Apple’s streaming service will likely offer social features, Music app integration

At WWDC, which is set to take place in San Francisco from June 8 to 12, the Cupertino firm is expected to introduce its first music streaming service.

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An employee stands in front of the Apple flagship store on 5th Avenue in New York

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According to 9to5Mac, the new platform will be called Apple Music and will include a social networking component for recording artists and their fans.

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Citing industry sources briefed on the project, the website claims Apple Music will allow artists to announce upcoming concerts and events, share exclusive content or promote other artists. This Artists Activity feed, which users will have the option of disabling at any time, is somewhat reminiscent of Ping, the mini social network added to iTunes in 2010, which allowed artists to share their own music and music they liked. The feature was removed in 2012 due to a general lack of enthusiasm for the concept.

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Apple could integrate its new streaming service directly into an update to the Music app for iOS. Early screenshots from iOS 8.4 beta, currently available to developers only, show the app’s new design and features, including the ability to customize playlists with cover pictures. The new app also allows users to easily toggle between the library, playlists and iTunes Radio by swiping right or left.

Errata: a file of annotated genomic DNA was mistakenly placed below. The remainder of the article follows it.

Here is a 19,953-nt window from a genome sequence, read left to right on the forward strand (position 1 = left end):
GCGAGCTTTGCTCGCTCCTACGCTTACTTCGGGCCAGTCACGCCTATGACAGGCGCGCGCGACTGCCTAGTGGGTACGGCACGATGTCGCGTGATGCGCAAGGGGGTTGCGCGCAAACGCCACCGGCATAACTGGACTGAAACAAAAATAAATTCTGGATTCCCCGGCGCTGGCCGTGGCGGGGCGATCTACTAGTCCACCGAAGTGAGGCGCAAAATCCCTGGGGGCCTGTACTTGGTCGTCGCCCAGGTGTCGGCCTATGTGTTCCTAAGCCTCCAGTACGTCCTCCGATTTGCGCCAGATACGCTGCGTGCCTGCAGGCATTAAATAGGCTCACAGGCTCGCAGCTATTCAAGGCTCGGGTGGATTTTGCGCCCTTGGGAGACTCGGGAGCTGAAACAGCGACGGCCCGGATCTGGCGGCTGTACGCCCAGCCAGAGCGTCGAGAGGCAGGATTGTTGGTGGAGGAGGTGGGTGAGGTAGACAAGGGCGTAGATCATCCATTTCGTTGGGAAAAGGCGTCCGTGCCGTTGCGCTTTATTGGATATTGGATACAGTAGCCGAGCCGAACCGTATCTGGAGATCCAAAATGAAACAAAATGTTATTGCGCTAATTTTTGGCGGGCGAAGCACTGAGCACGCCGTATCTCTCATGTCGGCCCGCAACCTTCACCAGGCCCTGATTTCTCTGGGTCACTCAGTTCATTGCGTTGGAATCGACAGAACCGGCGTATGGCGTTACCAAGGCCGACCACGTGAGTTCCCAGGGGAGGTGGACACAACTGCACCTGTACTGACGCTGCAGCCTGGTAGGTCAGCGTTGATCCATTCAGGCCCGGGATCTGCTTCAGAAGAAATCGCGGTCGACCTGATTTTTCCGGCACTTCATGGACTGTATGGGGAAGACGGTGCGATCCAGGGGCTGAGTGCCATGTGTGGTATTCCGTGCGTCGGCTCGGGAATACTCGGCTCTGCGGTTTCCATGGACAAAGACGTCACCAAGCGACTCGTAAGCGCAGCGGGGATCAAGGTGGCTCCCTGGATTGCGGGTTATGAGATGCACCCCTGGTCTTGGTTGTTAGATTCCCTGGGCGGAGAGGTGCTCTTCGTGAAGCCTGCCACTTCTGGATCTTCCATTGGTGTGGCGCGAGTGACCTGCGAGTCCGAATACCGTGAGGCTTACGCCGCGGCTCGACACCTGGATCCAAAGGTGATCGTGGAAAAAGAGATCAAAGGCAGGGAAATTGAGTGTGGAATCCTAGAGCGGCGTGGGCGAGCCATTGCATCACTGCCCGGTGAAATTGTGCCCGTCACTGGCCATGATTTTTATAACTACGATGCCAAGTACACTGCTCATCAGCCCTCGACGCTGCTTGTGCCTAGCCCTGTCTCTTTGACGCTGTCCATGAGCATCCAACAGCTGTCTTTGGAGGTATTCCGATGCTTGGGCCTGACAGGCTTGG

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The supposed Apple Music platform is also expected to be available on Mac OS and Android. Subscriptions will likely start at $9.99, positioning the service in line with Spotify, Deezer and Google Music.

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Announced and delayed multiple times, the new platform will likely allow users to create their own playlists and to store their own music in the cloud. The platform will likely be a revised version of Beats Music, the music streaming service launched in early 2014 with access to over 20 million songs, adapted to the Apple ecosystem. The project is among the results of Apple’s $3 billion acquisition of Beats Music and Beats Electronics in 2014.

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The project is expected to shake up a market currently dominated by Spotify, which boasts over 60 million active users worldwide, including 15 million paid subscribers. In the US, revenues from streaming services surpassed those of record sales in 2014 for the first time, according to the RIAA.